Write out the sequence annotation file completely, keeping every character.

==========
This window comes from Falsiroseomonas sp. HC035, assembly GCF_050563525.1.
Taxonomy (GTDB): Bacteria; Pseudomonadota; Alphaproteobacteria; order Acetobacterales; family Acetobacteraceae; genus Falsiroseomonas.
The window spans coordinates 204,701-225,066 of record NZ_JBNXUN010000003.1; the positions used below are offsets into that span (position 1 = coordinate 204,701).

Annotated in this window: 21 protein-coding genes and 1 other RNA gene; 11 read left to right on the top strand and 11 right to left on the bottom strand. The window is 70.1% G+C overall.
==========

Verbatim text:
This window comes from Falsiroseomonas sp. HC035, assembly GCF_050563525.1.
Taxonomy (GTDB): Bacteria; Pseudomonadota; Alphaproteobacteria; order Acetobacterales; family Acetobacteraceae; genus Falsiroseomonas.
The window spans coordinates 204,701-225,066 of record NZ_JBNXUN010000003.1; the positions used below are offsets into that span (position 1 = coordinate 204,701).

Annotated in this window: 21 protein-coding genes and 1 other RNA gene; 11 read left to right on the top strand and 11 right to left on the bottom strand. The window is 70.1% G+C overall.